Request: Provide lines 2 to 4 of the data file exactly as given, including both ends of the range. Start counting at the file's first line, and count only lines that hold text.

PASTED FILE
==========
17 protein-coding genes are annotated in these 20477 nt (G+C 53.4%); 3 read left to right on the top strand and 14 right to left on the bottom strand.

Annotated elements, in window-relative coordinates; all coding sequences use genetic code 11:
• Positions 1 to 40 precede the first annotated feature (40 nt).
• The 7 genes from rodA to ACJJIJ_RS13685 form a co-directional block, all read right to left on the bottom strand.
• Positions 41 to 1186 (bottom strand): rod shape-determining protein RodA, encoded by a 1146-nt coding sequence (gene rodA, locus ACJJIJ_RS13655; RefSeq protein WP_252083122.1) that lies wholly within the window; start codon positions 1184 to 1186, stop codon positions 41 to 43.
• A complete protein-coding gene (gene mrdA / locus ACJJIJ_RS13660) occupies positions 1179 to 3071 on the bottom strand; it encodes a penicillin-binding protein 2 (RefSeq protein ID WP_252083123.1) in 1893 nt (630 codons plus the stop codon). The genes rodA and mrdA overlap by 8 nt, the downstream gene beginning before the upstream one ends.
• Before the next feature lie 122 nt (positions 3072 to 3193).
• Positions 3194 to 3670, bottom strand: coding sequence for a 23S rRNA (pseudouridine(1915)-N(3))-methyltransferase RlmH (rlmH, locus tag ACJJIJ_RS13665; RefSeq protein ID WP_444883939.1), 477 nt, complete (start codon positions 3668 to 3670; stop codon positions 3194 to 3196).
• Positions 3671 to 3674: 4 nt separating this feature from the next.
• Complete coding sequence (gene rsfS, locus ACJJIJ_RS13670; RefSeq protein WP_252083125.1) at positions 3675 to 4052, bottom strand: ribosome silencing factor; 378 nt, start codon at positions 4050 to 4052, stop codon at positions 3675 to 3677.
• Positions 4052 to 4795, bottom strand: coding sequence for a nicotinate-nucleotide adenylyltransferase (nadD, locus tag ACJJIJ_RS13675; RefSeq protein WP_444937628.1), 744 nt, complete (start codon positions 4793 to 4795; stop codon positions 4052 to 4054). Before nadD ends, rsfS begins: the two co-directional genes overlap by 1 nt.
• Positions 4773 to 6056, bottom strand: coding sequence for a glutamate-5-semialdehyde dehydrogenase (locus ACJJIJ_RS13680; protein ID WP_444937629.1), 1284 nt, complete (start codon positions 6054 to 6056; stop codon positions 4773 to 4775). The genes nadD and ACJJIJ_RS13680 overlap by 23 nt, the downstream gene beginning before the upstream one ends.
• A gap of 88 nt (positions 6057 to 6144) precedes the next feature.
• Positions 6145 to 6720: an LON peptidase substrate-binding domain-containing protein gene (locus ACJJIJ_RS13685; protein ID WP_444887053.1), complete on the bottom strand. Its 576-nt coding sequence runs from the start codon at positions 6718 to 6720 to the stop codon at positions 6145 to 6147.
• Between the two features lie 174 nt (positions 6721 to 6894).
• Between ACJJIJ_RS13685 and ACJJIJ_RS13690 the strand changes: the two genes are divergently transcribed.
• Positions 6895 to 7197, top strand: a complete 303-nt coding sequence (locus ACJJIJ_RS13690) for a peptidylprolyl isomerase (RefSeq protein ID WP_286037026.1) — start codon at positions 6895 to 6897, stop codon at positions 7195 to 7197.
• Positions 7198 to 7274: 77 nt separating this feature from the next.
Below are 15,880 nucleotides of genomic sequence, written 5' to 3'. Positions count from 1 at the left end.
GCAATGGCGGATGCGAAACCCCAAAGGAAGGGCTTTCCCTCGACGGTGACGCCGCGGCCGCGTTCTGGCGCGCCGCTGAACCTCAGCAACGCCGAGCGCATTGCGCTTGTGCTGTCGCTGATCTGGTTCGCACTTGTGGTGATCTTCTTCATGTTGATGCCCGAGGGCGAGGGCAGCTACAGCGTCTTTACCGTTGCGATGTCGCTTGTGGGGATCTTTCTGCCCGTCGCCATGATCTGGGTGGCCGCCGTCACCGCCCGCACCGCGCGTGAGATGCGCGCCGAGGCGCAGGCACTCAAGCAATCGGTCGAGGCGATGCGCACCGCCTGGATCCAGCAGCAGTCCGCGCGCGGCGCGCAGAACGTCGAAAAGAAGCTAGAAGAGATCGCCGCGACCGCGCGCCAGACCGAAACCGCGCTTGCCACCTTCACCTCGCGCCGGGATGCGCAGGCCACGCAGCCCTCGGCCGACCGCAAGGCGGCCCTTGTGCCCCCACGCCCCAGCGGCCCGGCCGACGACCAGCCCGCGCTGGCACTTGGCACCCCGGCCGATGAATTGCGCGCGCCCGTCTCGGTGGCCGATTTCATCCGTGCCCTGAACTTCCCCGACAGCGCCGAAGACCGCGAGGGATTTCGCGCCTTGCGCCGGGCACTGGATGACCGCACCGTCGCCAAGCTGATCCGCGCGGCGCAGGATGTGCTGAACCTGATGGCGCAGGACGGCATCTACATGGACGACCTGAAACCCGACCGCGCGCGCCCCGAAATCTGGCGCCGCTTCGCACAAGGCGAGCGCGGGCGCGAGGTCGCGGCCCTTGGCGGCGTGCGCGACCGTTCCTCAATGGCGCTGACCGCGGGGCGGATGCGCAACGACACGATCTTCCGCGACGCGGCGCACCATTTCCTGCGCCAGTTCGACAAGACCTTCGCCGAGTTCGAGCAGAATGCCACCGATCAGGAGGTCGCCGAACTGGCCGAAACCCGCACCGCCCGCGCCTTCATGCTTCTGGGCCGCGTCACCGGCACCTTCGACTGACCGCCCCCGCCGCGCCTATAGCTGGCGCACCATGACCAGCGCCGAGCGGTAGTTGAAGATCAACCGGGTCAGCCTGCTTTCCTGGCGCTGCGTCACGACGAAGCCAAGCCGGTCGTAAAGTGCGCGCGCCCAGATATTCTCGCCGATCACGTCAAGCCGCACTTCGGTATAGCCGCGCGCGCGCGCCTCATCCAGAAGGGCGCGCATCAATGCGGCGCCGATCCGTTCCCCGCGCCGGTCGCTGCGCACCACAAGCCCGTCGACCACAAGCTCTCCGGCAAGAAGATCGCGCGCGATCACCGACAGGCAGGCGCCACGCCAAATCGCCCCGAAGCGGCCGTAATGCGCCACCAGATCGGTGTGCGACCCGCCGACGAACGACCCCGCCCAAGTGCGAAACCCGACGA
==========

Annotated elements, in window-relative coordinates; all coding sequences use genetic code 11:
• Positions 1 to 40 precede the first annotated feature (40 nt).
• The 7 genes from rodA to ACJJIJ_RS13685 form a co-directional block, all read right to left on the bottom strand.